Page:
Microsoft to make Minecraft an advanced AI playground

14 Mar 2016

Loved by millions around the world as a game and as a creative way to learn how to code, Minecraft will become an advanced AI playground for developers this July.

If we’ve learned anything about Minecraft in the last few years it is that what was once considered a sandbox game – in which you are let free to do whatever you want – is now considered as valuable as a textbook in school.

Having been used as a fun way to teach kids how to design their own creations and learn the code for how to build them, it now seems that its parent company, Microsoft, has even bigger plans in store for it.

According to the BBC, Microsoft has issued a call for AI developers to use Minecraft to develop research simulations using the game, which it claims will be a lot cheaper and “more sophisticated” than creating a physical robot.

Modded version of the game

Rather than using the Minecraft most familiar to its players, developers would use a modified version that will include an open-source software platform called AIX.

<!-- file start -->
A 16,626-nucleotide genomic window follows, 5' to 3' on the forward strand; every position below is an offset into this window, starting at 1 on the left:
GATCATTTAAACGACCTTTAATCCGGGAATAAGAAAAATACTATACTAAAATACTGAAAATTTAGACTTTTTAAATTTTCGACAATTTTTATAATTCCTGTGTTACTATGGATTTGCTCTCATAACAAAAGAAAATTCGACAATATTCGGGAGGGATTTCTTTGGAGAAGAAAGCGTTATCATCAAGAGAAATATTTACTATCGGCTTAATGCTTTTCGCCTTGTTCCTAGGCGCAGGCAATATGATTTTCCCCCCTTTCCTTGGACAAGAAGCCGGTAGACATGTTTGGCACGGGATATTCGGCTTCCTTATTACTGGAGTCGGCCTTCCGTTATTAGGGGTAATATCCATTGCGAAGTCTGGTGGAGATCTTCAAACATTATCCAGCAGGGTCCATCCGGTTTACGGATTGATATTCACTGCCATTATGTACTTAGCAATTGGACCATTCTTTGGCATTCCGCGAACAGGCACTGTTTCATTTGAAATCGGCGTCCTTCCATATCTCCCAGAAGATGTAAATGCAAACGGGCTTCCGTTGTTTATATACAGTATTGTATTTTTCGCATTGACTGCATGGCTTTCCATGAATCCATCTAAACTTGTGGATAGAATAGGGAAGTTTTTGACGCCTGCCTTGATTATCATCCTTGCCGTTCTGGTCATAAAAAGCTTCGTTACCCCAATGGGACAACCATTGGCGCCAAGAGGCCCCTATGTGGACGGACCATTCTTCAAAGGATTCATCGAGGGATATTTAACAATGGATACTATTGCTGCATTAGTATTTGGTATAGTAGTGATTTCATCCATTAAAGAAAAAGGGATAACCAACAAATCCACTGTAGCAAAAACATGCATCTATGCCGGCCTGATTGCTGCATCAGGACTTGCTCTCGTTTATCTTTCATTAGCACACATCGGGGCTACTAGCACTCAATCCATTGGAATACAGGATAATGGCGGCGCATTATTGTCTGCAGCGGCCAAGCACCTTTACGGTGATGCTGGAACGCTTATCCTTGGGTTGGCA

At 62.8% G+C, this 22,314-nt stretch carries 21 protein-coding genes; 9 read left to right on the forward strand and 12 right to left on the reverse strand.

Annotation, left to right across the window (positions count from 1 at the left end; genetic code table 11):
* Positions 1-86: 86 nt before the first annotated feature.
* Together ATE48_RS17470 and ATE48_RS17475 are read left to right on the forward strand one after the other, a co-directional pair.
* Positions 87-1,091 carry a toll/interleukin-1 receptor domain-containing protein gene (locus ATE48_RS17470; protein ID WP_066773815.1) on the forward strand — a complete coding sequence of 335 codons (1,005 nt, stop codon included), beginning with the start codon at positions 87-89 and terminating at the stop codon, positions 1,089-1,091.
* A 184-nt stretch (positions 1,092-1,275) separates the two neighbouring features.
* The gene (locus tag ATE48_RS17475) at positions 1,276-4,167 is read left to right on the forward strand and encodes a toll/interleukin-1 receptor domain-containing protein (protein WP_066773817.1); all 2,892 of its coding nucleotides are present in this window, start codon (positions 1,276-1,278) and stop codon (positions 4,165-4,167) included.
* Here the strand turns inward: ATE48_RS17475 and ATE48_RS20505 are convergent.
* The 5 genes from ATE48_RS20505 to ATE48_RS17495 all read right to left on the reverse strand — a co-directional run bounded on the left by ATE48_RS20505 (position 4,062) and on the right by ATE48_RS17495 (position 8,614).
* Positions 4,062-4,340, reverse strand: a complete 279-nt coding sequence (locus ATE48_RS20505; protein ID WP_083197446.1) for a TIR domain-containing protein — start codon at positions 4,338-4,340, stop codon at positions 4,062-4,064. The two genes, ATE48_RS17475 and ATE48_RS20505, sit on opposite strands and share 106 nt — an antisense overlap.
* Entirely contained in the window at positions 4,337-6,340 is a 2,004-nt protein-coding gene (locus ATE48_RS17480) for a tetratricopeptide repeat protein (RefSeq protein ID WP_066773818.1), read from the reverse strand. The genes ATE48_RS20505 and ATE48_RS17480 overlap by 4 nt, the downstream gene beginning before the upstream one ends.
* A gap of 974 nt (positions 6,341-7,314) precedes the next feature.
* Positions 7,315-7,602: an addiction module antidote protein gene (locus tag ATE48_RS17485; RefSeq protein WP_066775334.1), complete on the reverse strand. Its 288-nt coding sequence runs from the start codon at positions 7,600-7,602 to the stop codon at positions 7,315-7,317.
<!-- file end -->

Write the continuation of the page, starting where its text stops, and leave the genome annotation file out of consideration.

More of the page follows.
This gives the AI creation the ability to take control of characters in the game all within the confines of the developers’ own networks and not while connected to the internet, however, eventually the AI creations could be unleashed to interact with human players.

Speaking of why it would prove a good platform for AIs, Microsoft says that it will give it a first-person perspective, unlike other platforms.

“So, rather than have a situation where the AI sees an avatar of itself, it can actually be inside, looking out through the eyes of something that is living in the world,” says Microsoft.

“We think this is an essential part of building this kind of general intelligence.”

Robotics testing in the virtual world

While aimed at every application of AI, Microsoft sees robotics testing as its end goal for AIX: “We see this as a stepping stone to technology that will eventually be applied to robotics, but that we can first explore in a safer environment that we completely control and is very cheap to run.”

With researchers able to access the AIX platform from July this year, one researcher who has already gotten access to it, Prof Jose Hernandez-Orallo from the Technical University of Valencia, has been praising it.

“At this moment, there is nothing comparable, and this is just in its beginnings, so I see many possibilities for it,” he said.

Minecraft image via Mike Prosser/Flickr

Colm Gorey was a senior journalist with Silicon Republic